The ultimate lesson from the Royal London vs Donna Marie Hughes is that trustees need to apply their own oxygen masks before helping others, says Tom Barton, a partner at Pinsent Masons who worked on the case
There are an awful lot of unsung heroes and heroines in the trustee community, doing a first rate job for the members they look after. This often means, behind the scenes, going above and beyond in the line of duty.
Running contrary to this ethos is a requirement to process statutory transfer requests, despite reservations about the consequences. The High Court has now made it abundantly clear that trustees cannot deny members their statutory transfer rights.
Previously trustees might well have sought to protect members by declining transfers for technical reasons referred to by the Pensions Ombudsman in a series of determinations last year.
In very broad summary the Pensions Ombudsman had said that a statutory transfer right only existed where the member had some genuine employment relationship (and critically some earnings to go with it) in relation to the receiving scheme.
The High Court has now made it abundantly clear that trustees cannot deny members their statutory transfer rights”
Not so, says the High Court. Consequently, trustees are left with little choice but to process suspicious statutory transfer requests.
But beware the loopholes in the loopholes. The High Court judgment is not of universal application to all transfer requests. There are a good few scenarios which don’t quite match the circumstances considered by either the Pensions Ombudsman or the High Court.
In such cases, there might well be no statutory (or other) discharge to rely on. It will require a thorough going over of transfer processes to guard against associated risks.
The good news (of sorts) is that with every statutory transfer comes a statutory discharge. From the trustees’ perspective, this reduces a lot of the risk associated with transfers to suspect schemes. But it doesn’t do a lot for members.
In some cases members are not just unwitting – they seem almost determined to fall prey to high risk and even illusory investments with the promise of stellar returns.
This is not just about pre-55 access anymore. The best form of risk protection for all concerned (except the scammers) is that members’ heads are not turned in the first place. Unfortunately members will not always be best placed to make their decisions wisely.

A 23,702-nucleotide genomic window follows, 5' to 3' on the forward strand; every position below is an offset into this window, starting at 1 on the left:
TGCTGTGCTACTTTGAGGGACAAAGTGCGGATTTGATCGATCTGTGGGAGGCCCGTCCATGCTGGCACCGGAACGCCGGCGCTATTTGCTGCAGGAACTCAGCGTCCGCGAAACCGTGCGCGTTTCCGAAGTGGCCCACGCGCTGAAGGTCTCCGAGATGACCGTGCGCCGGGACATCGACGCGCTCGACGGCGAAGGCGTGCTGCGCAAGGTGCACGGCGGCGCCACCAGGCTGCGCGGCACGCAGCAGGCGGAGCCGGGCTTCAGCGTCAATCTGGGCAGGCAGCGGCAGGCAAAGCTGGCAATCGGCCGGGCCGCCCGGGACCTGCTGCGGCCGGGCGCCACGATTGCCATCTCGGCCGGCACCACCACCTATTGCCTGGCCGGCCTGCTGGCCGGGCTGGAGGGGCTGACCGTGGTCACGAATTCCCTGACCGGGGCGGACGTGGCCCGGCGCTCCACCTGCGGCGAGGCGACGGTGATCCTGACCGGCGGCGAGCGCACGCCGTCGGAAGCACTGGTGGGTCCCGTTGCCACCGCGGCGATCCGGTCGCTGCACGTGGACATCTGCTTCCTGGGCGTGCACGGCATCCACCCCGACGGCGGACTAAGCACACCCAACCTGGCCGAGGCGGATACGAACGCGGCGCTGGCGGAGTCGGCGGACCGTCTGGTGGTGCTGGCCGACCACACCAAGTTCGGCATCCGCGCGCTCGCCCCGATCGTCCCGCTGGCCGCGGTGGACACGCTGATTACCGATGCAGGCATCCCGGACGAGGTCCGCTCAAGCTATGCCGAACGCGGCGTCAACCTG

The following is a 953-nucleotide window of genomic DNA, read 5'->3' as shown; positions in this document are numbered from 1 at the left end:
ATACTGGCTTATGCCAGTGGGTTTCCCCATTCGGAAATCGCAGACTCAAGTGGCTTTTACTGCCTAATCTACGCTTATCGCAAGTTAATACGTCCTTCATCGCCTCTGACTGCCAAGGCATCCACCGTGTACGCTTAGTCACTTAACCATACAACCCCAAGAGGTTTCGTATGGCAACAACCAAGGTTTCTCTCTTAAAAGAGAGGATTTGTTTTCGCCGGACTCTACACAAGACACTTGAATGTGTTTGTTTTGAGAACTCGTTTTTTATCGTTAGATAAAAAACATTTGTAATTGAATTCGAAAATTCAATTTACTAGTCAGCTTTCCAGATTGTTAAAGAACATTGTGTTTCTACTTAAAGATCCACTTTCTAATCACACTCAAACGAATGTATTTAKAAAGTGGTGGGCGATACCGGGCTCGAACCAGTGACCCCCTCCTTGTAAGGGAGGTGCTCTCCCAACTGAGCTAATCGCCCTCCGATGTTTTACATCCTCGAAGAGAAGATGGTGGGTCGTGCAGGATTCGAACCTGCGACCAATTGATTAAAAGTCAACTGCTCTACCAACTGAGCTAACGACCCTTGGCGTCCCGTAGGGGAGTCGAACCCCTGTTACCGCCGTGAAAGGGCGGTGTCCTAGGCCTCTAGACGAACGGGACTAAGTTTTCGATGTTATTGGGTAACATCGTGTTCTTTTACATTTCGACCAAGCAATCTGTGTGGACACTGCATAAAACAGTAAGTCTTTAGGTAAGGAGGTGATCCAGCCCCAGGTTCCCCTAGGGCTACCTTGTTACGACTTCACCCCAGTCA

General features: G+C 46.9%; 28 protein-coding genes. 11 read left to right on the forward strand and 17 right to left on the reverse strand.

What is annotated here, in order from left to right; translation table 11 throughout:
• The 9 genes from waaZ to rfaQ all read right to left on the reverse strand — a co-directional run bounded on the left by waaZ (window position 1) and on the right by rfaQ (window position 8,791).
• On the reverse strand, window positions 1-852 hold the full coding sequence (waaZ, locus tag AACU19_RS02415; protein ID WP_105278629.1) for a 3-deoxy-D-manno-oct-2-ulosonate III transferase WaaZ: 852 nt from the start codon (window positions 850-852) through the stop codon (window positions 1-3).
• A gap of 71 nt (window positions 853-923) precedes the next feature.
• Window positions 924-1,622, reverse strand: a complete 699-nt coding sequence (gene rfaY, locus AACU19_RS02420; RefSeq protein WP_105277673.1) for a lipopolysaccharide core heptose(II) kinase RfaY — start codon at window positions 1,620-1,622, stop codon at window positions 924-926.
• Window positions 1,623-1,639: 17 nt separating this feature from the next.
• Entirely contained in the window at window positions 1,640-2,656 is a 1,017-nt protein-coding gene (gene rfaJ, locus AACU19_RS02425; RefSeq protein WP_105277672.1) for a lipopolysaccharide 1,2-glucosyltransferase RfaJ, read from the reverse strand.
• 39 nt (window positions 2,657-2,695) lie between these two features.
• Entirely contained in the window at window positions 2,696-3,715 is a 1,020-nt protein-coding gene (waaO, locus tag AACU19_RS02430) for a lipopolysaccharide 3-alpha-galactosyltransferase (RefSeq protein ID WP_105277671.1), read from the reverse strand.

The best form of risk protection for all concerned is that members’ heads are not turned in the first place”
This isn’t just a concern from a liberation perspective, it’s also a concern from a retirement freedoms perspective too. There are quite a few ways that pension savings can disappear these days, and not all of them involve a scam.
What are the practical things trustees can do?
As a starting point, it’s worth thinking about whether the scheme communications really equip members to make good decisions. This isn’t just about disclosure requirements and mandatory risk warnings. The boxes may all be ticked – but has it all had the desired impact?
Different media and content can be used to reach people in different ways. More meaningful risk protection will involve a careful balance of style and substance.
Alas, communications can also be a minefield for trustees too.
Beware inadvertent financial advice, misrepresentation and (as has been threatened by various suspected scam organisations) straying into libel territory.
So ultimately even the solution comes with its own risks. But then that has always been the case with pensions liberation scams. The message to trustees is don’t forget protect yourself, when you’re looking after other people’s interests.
Tom Barton is a partner at Pinsent Masons